Liu QR, Zhang PW, Zhen Q, et al: KEPI, a PKC-dependent protein phosphatase 1 inhibitor regulated by morphine. J Biol Chem 277:13312–13320, 2002
[PubMed]
 
Lucki I, Dalvi A, Mayorga AJ: Sensitivity to the effects of pharmacologically selective antidepressants in different strains of mice. Psychopharmacology (Berl) 155:315–322, 2001
[PubMed]
 
Maas S, Melcher T, Seeburg PH: Mammalian RNA-dependent deaminases and edited mRNAs. Curr Opin Cell Biol 9:343–349, 1997
[PubMed]
 
Mangiarini L, Sathasivam K, Seller M, et al: Exon 1 of the HD gene with an expanded CAG repeat is sufficient to cause a progressive neurological phenotype in transgenic mice. Cell 87:493–506, 1996
[PubMed]
 
Marcotte EM: How do shotgun proteomics algorithms identify proteins? Nat Biotechnol 25:755–757, 2007
[PubMed]
 
Markert CL: Fertilization of mammalian eggs by sperm injection. J Exp Zool 228:195–201, 1983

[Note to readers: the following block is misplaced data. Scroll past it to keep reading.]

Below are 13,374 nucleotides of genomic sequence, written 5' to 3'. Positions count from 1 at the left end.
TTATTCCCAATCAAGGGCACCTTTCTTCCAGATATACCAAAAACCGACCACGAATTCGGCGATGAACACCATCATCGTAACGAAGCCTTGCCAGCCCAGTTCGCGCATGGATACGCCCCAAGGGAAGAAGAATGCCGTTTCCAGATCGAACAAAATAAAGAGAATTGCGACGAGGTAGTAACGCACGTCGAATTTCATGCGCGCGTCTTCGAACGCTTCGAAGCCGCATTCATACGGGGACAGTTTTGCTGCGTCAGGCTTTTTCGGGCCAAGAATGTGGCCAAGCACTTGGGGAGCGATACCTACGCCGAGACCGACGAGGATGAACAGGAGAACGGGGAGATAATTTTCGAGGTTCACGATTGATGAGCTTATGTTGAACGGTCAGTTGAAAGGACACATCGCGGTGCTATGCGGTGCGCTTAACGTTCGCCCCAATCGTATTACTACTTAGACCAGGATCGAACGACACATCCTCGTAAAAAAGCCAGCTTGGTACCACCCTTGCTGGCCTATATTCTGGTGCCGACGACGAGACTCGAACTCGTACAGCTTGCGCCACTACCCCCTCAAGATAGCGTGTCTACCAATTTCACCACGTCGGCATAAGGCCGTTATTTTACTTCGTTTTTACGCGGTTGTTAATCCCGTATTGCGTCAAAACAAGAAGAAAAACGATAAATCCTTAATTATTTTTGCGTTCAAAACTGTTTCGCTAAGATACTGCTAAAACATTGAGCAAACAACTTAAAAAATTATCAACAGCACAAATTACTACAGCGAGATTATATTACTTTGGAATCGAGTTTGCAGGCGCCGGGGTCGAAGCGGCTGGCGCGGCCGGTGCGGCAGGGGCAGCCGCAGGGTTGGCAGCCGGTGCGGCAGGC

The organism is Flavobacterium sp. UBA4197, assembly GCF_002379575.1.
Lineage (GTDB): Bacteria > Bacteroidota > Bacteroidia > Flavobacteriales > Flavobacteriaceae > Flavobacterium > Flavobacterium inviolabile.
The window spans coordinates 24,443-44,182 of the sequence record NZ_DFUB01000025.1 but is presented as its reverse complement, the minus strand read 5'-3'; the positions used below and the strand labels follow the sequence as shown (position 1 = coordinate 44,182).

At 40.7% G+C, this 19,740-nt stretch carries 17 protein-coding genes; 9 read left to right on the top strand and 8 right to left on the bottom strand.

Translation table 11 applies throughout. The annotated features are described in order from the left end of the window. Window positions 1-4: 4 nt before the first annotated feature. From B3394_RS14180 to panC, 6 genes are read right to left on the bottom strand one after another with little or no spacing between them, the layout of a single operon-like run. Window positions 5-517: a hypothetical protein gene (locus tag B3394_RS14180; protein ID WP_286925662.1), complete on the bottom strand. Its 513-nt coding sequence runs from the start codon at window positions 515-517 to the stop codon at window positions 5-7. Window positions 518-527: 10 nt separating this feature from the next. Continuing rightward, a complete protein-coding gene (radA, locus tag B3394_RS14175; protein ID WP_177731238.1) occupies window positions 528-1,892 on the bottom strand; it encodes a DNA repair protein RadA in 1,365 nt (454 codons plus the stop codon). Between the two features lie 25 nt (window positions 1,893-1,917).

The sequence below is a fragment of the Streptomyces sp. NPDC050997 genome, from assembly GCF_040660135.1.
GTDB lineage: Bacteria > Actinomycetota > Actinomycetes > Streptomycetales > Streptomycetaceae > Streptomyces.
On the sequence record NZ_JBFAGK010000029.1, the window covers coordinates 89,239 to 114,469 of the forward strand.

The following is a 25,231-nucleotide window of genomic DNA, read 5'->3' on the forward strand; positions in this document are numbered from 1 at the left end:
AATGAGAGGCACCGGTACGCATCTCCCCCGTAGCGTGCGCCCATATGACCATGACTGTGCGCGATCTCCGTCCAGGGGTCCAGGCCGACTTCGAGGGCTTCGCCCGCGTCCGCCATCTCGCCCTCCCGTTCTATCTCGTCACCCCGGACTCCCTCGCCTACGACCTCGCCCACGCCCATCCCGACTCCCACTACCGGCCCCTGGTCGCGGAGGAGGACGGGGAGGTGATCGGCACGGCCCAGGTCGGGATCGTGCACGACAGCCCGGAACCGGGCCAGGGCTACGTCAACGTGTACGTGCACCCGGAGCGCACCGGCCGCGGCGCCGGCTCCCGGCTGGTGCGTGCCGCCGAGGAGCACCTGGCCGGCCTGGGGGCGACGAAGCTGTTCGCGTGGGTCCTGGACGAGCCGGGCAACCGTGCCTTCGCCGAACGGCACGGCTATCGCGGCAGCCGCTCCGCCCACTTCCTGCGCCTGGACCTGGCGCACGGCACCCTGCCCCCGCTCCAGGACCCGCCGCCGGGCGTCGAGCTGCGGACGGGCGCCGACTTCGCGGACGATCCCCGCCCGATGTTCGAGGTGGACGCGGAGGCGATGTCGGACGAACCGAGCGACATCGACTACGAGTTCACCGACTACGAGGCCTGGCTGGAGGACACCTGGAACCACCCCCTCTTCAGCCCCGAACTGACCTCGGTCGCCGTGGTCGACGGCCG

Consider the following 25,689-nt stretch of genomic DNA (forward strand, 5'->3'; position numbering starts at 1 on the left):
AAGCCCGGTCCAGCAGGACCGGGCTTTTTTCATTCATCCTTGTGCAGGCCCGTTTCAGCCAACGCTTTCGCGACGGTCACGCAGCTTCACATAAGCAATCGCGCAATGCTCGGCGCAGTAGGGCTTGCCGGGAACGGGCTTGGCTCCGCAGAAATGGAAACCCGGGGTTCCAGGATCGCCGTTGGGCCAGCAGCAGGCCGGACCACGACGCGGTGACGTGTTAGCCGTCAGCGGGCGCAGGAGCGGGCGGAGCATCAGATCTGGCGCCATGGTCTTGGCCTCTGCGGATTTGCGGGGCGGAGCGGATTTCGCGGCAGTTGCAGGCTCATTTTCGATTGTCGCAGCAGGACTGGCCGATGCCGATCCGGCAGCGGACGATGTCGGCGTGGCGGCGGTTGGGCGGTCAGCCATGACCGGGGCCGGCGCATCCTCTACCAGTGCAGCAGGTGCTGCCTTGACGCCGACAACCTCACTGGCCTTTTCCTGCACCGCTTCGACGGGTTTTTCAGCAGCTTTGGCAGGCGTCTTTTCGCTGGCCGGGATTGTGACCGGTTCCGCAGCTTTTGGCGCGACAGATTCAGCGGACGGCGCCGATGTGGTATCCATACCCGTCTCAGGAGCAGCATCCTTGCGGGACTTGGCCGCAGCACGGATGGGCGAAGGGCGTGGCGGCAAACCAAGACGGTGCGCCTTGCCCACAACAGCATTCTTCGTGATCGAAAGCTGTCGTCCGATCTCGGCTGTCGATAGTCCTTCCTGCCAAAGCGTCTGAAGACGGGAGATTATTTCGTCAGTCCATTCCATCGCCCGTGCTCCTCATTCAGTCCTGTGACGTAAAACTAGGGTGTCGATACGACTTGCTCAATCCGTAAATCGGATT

[PubMed]
 
Mello CV, Jarvis ED, Denisenko N, et al: Isolation of song-regulated genes in the brain of songbirds. Methods Mol Biol 85:205–217, 1997
[PubMed]
 
Menalled LB: Knock-in mouse models of Huntington's disease. NeuroRx 2:465–470, 2005
[PubMed]
 
Menalled LB, Sison JD, Wu Y, et al: Early motor dysfunction and striosomal distribution of huntingtin microaggregates in Huntington's disease knock-in mice. J Neurosci 22:8266–8276, 2002
[PubMed]
 
Menalled LB, Sison JD, Dragatsis I, et al: Time course of early motor and neuropathological anomalies in a knock-in mouse model of Huntington's disease with 140 CAG repeats. J Comp Neurol 465:11–26, 2003
[PubMed]
 
Meuer K, Suppanz IE, Lingor P, et al: Cyclin-dependent kinase 5 is an upstream regulator of mitochondrial fission during neuronal apoptosis. Cell Death Differ 14:651–661, 2007